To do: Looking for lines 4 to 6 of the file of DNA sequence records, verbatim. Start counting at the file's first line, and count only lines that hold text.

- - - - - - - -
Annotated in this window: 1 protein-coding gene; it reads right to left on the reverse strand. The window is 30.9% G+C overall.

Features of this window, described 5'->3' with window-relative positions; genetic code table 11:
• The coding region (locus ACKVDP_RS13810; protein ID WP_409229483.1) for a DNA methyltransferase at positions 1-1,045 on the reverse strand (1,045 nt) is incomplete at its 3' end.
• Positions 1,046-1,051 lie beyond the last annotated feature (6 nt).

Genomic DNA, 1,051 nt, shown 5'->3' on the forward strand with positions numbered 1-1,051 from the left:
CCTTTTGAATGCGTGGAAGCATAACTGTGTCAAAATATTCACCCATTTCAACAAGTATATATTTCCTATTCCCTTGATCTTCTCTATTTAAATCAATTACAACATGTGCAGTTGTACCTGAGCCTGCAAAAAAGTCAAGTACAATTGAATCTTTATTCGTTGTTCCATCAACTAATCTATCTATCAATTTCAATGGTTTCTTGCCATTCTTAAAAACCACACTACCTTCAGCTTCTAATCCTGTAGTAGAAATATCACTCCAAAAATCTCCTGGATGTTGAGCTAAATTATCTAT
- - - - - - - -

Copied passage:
• Positions 1,046-1,051 lie beyond the last annotated feature (6 nt).

Genomic DNA, 1,051 nt, shown 5'->3' on the forward strand with positions numbered 1-1,051 from the left:
CCTTTTGAATGCGTGGAAGCATAACTGTGTCAAAATATTCACCCATTTCAACAAGTATATATTTCCTATTCCCTTGATCTTCTCTATTTAAATCAATTACAACATGTGCAGTTGTACCTGAGCCTGCAAAAAAGTCAAGTACAATTGAATCTTTATTCGTTGTTCCATCAACTAATCTATCTATCAATTTCAATGGTTTCTTGCCATTCTTAAAAACCACACTACCTTCAGCTTCTAATCCTGTAGTAGAAATATCACTCCAAAAATCTCCTGGATGTTGAGCTAAATTATCTAT